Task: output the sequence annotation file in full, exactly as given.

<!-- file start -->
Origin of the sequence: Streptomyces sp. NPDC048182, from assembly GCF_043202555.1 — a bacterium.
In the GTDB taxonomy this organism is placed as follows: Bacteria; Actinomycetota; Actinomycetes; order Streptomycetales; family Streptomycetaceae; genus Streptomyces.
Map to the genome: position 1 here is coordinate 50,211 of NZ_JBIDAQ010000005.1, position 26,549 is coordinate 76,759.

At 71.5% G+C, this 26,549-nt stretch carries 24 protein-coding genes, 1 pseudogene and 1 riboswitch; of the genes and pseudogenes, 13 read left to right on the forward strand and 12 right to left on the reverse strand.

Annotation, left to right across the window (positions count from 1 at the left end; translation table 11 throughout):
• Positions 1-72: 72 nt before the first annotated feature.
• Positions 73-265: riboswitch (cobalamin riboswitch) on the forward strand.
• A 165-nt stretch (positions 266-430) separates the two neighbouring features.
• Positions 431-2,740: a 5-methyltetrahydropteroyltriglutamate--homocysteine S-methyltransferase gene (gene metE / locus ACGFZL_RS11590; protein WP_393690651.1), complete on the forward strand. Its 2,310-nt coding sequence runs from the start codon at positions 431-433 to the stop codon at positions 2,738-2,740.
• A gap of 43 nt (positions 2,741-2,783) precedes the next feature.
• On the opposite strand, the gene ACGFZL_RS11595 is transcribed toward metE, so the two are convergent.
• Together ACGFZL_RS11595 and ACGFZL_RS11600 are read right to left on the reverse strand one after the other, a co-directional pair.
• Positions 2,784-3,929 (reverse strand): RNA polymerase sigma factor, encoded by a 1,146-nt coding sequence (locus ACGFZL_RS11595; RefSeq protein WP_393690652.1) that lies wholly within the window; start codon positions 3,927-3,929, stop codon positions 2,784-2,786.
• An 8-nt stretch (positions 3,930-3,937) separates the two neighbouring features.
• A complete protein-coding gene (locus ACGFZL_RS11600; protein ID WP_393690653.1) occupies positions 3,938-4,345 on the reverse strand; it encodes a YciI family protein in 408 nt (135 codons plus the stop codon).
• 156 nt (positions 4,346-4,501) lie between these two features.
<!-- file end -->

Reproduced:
Origin of the sequence: Streptomyces sp. NPDC048182, from assembly GCF_043202555.1 — a bacterium.
In the GTDB taxonomy this organism is placed as follows: Bacteria; Actinomycetota; Actinomycetes; order Streptomycetales; family Streptomycetaceae; genus Streptomyces.
Map to the genome: position 1 here is coordinate 50,211 of NZ_JBIDAQ010000005.1, position 26,549 is coordinate 76,759.

At 71.5% G+C, this 26,549-nt stretch carries 24 protein-coding genes, 1 pseudogene and 1 riboswitch; of the genes and pseudogenes, 13 read left to right on the forward strand and 12 right to left on the reverse strand.

Annotation, left to right across the window (positions count from 1 at the left end; translation table 11 throughout):
• Positions 1-72: 72 nt before the first annotated feature.
• Positions 73-265: riboswitch (cobalamin riboswitch) on the forward strand.
• A 165-nt stretch (positions 266-430) separates the two neighbouring features.
• Positions 431-2,740: a 5-methyltetrahydropteroyltriglutamate--homocysteine S-methyltransferase gene (gene metE / locus ACGFZL_RS11590; protein WP_393690651.1), complete on the forward strand. Its 2,310-nt coding sequence runs from the start codon at positions 431-433 to the stop codon at positions 2,738-2,740.
• A gap of 43 nt (positions 2,741-2,783) precedes the next feature.
• On the opposite strand, the gene ACGFZL_RS11595 is transcribed toward metE, so the two are convergent.
• Together ACGFZL_RS11595 and ACGFZL_RS11600 are read right to left on the reverse strand one after the other, a co-directional pair.
• Positions 2,784-3,929 (reverse strand): RNA polymerase sigma factor, encoded by a 1,146-nt coding sequence (locus ACGFZL_RS11595; RefSeq protein WP_393690652.1) that lies wholly within the window; start codon positions 3,927-3,929, stop codon positions 2,784-2,786.
• An 8-nt stretch (positions 3,930-3,937) separates the two neighbouring features.
• A complete protein-coding gene (locus ACGFZL_RS11600; protein ID WP_393690653.1) occupies positions 3,938-4,345 on the reverse strand; it encodes a YciI family protein in 408 nt (135 codons plus the stop codon).
• 156 nt (positions 4,346-4,501) lie between these two features.